Briana and Pedro’s wedding at the Grand Rapids Art Museum was one of a kind. They had a super cool venue with breathtaking modern architecture, an enormous wedding party with twenty-eight bridesmaids and groomsmen, a striking black-and-white dress code for the wedding party and all the guests, the largest cake I’ve ever photographed, the wildest first dance I’ve ever shot, and an epic sparkler exit on the front steps of the GRAM at the end of the night.
The day began with Briana getting ready in the Frey Boardroom, a very unique space with floor to ceiling windows covered in large metal louvers.
Once the bride was dressed, we walked down the hallway to the Miller Veranda, a covered, open air space overlooking a courtyard on one side and a downtown street on the other. The roof above us meant that the natural light was coming in from a beautiful side angle for these portraits.
From our vantage point on the Miller Veranda we were able to see Briana’s family arriving on the sidewalk below.
The stark grey concrete and straight lines of the veranda were begging to be used as the setting for a flash composite, so we created this image of the stunning bridal party.
The image above is comprised of 14 separate frames, one for each woman, all blended together seamlessly into a single photo. Below you can see the photo that was used for the bride, with my second photographer holding the flash to give her a perfect spotlight and make her pop off the background.The groom’s preparation took place at the J.W. Mariott, in a room with a bird’s eye view of the Grand River.
The ceremony was held in the Pocket Park of the Grand Rapids Art Museum, in front of the beautiful water wall backdrop.There was a dance performance following the ceremony.This was definitely the largest wedding party I’ve photographed!The guests enjoyed cocktail hour on the dining terrace near the front steps of the GRAM. Meanwhile inside, the Wege Pavilion was beautifully decorated for dinner with a towering cake taking center stage. I wanted to do something different with this photo to show off both the space and the decor, so I did another flash composite, lighting the cake and each centerpiece individually in separate photographs, and then combining all the shots for this final result:Below are a few behind-the-scenes shots. In the first photo, you can see what it would have looked like if I just shot with the available light and no flash. Boring. The second photo shows how it looked when I brought the exposure down to get a moodier look that still emphasizes the architecture of the room without everything being totally over-lit. From this point I can add flash to select elements in the scene to highlight them. The third photo is the shot I used for the cake, and you can see the two flashes I used (one on the left and the other just barely visible on the right edge of the frame). By using flash I can not only make the cake stand out as the “hero” of the shot, but also show it’s texture and details. After repeating the process for the centerpieces in the background, I blended the photos together into the final shot.Of course, I also took some close up shots of the cake as well to show the finer details.After the guests were seated, the bride and groom made their grand entrance down the sleek staircase overlooking the Wege Pavilion, Briana having changed into her evening gown for the reception.After dinner, we headed outside for a few more bride and groom portraits in Rosa Parks Circle, right in front of the Art Museum.By this time, the natural light was fading very quickly. The photos below show that the available light was very dim and blue. Even if I cranked up my exposure to brighten the image, it still looked flat and boring. I knew I was going to have to add light to the scene, but one flash wasn’t going to be enough.Here you can see what it looked like with one flash on Briana and Pedro. Much better, but it’s incomplete because the background is just a black void. The solution was to use a second flash to light up the background.Below you can see the result of adding a second flash, far off in the background coming through some of the trees. I added an orange gel to the flash to simulate the warm rays of sunset light.Finally, before going back inside, I saw that all the chairs had been cleared out of the Pocket Park following the ceremony and what remained was a perfect location for a night time portrait of the bride and groom. Back inside, the rest of the reception was held in the Cook Auditorium, which features a recessed “starlight” ceiling overlooking the dance floor. The first dance was wild and went straight into the garter and bouquet. Briana and Pedro were obviously having a blast and their guests were loving every minute of it as well.The dance floor was packed the rest of the night!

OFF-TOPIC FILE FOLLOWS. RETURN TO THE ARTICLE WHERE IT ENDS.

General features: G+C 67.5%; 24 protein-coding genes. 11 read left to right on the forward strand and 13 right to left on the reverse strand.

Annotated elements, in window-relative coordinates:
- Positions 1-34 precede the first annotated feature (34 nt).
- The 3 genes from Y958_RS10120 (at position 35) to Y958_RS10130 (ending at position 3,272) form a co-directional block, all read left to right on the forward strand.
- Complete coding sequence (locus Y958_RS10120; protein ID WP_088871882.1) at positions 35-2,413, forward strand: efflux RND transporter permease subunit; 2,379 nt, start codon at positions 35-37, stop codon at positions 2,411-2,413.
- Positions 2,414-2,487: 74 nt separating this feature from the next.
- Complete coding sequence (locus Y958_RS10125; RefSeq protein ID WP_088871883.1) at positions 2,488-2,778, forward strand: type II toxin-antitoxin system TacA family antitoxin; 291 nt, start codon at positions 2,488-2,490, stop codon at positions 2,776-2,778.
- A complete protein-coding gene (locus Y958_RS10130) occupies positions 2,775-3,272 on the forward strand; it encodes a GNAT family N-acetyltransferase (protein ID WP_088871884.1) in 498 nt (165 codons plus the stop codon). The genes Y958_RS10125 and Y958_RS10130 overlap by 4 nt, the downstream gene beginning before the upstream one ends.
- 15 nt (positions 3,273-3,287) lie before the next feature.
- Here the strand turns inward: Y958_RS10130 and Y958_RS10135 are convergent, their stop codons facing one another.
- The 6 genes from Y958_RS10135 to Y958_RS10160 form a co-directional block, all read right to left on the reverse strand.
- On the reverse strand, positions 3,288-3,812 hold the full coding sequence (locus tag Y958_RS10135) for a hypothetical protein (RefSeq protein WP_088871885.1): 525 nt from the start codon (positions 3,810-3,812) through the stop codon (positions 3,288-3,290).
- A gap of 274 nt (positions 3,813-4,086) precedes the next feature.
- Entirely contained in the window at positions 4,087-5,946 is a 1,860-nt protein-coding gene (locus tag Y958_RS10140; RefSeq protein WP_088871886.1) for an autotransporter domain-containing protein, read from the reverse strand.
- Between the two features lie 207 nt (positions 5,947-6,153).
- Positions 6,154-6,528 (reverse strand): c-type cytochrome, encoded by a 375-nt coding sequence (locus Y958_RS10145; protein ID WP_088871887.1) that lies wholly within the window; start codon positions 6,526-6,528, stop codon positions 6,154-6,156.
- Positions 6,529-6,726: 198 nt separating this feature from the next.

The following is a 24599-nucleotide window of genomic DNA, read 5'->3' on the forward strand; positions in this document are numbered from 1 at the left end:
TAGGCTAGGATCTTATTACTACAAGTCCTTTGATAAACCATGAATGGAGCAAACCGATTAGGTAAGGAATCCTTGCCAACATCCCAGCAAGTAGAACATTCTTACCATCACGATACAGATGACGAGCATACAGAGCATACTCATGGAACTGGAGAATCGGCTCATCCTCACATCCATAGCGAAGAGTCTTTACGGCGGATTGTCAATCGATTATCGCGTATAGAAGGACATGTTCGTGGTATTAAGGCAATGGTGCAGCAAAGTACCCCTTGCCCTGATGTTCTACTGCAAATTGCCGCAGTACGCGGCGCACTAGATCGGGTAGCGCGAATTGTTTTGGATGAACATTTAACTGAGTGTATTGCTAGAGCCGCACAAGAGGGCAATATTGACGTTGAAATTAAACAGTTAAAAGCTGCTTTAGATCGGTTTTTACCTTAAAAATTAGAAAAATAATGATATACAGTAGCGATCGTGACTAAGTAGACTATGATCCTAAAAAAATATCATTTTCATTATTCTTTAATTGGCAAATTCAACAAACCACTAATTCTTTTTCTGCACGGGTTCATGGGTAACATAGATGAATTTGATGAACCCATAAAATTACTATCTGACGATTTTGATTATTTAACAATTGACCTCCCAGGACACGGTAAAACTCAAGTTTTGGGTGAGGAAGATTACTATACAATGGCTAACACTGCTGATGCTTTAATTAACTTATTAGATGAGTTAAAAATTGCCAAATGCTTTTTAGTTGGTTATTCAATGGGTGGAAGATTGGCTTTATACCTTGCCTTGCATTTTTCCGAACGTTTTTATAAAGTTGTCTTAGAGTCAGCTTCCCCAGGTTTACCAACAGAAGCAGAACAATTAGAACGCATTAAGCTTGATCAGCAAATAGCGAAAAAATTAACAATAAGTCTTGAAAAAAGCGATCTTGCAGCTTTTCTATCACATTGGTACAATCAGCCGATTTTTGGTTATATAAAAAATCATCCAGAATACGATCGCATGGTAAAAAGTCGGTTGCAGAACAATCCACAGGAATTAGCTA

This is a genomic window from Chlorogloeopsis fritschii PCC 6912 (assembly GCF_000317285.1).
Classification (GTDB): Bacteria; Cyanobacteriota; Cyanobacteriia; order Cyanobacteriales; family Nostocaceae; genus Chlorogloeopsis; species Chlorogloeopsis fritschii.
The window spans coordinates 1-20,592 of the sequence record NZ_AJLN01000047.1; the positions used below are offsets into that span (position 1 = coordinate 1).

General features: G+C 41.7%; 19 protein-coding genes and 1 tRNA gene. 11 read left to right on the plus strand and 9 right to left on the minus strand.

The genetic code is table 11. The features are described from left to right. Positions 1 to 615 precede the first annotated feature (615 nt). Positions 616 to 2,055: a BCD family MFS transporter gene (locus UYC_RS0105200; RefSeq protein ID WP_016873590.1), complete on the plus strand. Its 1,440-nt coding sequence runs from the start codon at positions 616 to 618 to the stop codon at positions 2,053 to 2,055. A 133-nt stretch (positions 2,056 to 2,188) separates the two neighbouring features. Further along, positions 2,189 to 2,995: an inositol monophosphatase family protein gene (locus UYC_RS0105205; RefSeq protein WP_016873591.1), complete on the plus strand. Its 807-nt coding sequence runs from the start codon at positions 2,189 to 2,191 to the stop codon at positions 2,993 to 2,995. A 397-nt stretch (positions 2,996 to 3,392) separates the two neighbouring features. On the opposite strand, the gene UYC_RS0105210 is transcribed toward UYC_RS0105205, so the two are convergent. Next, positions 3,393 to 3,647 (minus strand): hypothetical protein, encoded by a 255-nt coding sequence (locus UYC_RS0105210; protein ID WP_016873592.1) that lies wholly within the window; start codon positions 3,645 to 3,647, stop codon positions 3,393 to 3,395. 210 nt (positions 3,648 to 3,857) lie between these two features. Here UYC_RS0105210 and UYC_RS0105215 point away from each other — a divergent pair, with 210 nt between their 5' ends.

When the evening came to a close, Pedro and Briana’s family and friends gave them a great sparkler send-off on the front steps of the museum.
Thanks to all the vendors who made this amazing wedding possible!
Florist and Event Design: Events by iCandy
Cake: Hansen Bakery
Catering: Kangaroo Kitchen
Cocktail hour band: Isaac Norris Music
DJ: DJ Tony Banks
Officiant: Pastor Fredrick Klein
Videography: Coastline Studios